No Age

No Age performs Friday, March 14, at the Eagle Rock Center for the Arts. (Courtesy of Sub Pop Records / April 29, 2013)

From the very beginning of their career, Los Angeles-based noise-pop duo No Age has dug into rock's past, while side-stepping many of its clichés. The band, which consists of guitarist Randy Randall and drummer/vocalist Dean Spunt, was spawned from the Smell, a downtown L.A. all-ages performance space that didn't sell alcohol. Following that tradition, the band's show Friday, March 14, at the Center for the Arts in Eagle Rock will have no booze for sale, but concert-goers can indulge in vegan food provided by Pure Luck and Clara's Cakes.

"Dean and I are both vegans and we've been vegans for many years," Randall says. "In the past, we've always done the best that we can to really try and create an interesting show environment, whether it's playing these sort of unconventional spaces like the L.A. River bed or vegan grocery stores or movie theaters behind the screen, we go out of our way to kind of create an interesting live show. Having vegan food for sale there is kind of nice. It's something that you're not necessarily going to find in a bar or at the Henry Fonda [Theatre]."

While Randall has no problem with drinking, he says the band doesn't necessarily want to be involved in the sale of alcohol. "There are plenty of places you can drink," he says. "You can drink at sporting events, in restaurants, anywhere, but as a punk or an independent-minded person doing it yourself, the amount of paperwork and the headache isn't worth it ... As the promoter of the show or the band playing the show, I just don't think my job is selling you beer."

Although the lack of alcohol may seem out of the norm for a typical rock show, No Age does draw on rock's past musically. With its distorted guitars, tribal drumbeats and monotone vocals, you can hear traces of such seminal punk and post-punk bands as the Ramones, Sonic Youth and the Jesus & Mary Chain in No Age's music. Yet when discussing "Running From A-Go-Go," a song from the band's fourth and latest album, 2013's "An Object," Randall goes even further back in the classic rock continuum to explain the song, which chronicles the boredom that often accompanies life on the road for a touring rock band.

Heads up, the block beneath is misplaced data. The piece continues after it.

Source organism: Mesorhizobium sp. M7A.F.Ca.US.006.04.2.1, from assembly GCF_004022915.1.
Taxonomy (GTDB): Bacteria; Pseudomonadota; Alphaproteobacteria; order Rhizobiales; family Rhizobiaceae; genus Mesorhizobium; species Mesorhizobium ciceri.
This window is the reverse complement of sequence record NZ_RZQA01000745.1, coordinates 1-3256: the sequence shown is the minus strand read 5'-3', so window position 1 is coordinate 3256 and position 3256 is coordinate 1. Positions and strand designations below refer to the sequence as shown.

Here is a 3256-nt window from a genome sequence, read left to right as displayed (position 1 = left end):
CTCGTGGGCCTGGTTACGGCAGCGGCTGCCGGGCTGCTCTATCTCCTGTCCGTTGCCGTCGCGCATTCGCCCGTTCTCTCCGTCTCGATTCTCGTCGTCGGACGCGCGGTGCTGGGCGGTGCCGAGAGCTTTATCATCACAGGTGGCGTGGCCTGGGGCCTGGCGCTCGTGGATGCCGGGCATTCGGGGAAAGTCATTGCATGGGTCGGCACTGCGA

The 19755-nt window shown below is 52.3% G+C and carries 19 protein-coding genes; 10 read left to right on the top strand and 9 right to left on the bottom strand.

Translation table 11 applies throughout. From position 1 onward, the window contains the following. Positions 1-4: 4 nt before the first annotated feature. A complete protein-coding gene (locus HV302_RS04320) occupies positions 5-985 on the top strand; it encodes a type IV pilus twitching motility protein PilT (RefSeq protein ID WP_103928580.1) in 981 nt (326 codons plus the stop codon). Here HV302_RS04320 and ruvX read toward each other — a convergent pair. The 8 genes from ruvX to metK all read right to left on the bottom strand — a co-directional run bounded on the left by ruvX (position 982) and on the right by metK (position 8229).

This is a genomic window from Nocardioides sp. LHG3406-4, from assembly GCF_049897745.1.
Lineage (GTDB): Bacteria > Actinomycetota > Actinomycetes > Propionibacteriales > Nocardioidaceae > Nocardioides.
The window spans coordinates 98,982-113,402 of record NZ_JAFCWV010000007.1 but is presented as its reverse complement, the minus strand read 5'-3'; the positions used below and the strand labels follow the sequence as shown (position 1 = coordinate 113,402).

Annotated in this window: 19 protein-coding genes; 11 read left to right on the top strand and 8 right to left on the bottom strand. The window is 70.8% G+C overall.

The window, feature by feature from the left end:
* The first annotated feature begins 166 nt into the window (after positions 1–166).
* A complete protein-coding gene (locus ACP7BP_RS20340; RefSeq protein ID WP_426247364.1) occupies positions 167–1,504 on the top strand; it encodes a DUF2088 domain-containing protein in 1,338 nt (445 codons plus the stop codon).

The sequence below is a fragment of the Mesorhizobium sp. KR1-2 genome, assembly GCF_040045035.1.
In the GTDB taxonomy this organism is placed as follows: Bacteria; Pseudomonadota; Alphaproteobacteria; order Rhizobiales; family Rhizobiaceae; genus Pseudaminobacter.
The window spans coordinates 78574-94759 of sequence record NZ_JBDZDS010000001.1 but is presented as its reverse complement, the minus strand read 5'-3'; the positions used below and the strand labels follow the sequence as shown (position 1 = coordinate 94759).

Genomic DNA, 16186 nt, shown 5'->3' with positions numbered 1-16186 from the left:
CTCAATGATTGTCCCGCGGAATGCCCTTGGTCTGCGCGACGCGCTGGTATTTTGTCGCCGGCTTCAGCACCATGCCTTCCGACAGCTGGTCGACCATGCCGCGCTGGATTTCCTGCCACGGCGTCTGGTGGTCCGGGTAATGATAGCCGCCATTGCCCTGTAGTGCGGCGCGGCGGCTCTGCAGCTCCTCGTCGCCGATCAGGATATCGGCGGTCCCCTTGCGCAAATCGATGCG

"It kind of hearkened back to the Creedence Clearwater Revival song 'Lodi,'" Randall explains, before singing the chorus of the CCR classic during a recent phone interview. "You know, 'We're a traveling band.' We've never written a song that upfront. Usually the lyrics are a little more abstract, but that one had some personal experience in it."

In the age of digital downloads and streaming audio, No Age is also trying to connect with music lovers on a personal level through another classic medium — physical packaging. Since signing with Sub Pop, the same Seattle-based label that launched Nirvana's recording career, the band has gone out of its way to create unique packages for its albums.

"Nouns," its 2008 debut for the label, included a 68-page full-color book featuring, art, photos and lyrics. It earned the band and collaborator Brian Roettinger a Grammy nomination for Best Recording Package. For last year's "An Object," Randall and Spunt took it a step further, personally handling all aspects of the production of the album's first 10,000 units, including manufacturing the covers and inserts and personally picking up the first run of the album from the pressing plant.

The 33-year-old musician says he bought records as a youth during the pre-Internet age and enjoyed the experience of holding an album cover and reading the liner notes. "The artwork and the packaging really said something to me as a burgeoning music fan," he says. "I'd go out and buy 7-inches and dig through crates. There's something really fun about that. It comes down to that whole tactile, visceral sort of idea. I'm playing this guitar, it's a physical thing, and you make a physical record and put it in a physical package."

Randall adds that he has nothing against downloads, but it's not quite the same experience. "There's something that doesn't feel real," he explains. "I can enjoy listening to the songs, but I don't feel like I have ownership of that album if I just bought it for $9.99 on iTunes. What did I really buy? I bought some data."

It was with that mindset that he and Spunt created "An Object," Randall says. "It was something that's kind of exciting and a little tongue-in-cheek and kind of bratty just to call it what it is. We're selling an 'object.' It's a novel idea."

Back when "Nouns" was nominated for a Grammy, Randall and Spunt were touring in Australia and were unable to attend the ceremony. So would Randall attend what's billed as "music's biggest night" if No Age's packaging or music were to garner another nomination? "Yeah, I guess," he says. "I'd love to go to the moon, too, but I guess I'm a lot closer to going to the Grammys than going to the moon."

What: No Age with Peaking Lights and Dunes

Where: Center for the Arts, Eagle Rock, 2225 Colorado Blvd.

When: Friday, March 14

Price: $12.50

More info: (323) 226-1617; cfaer.org.

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CRAIG ROSEN is a music journalist and regular contributor to Marquee.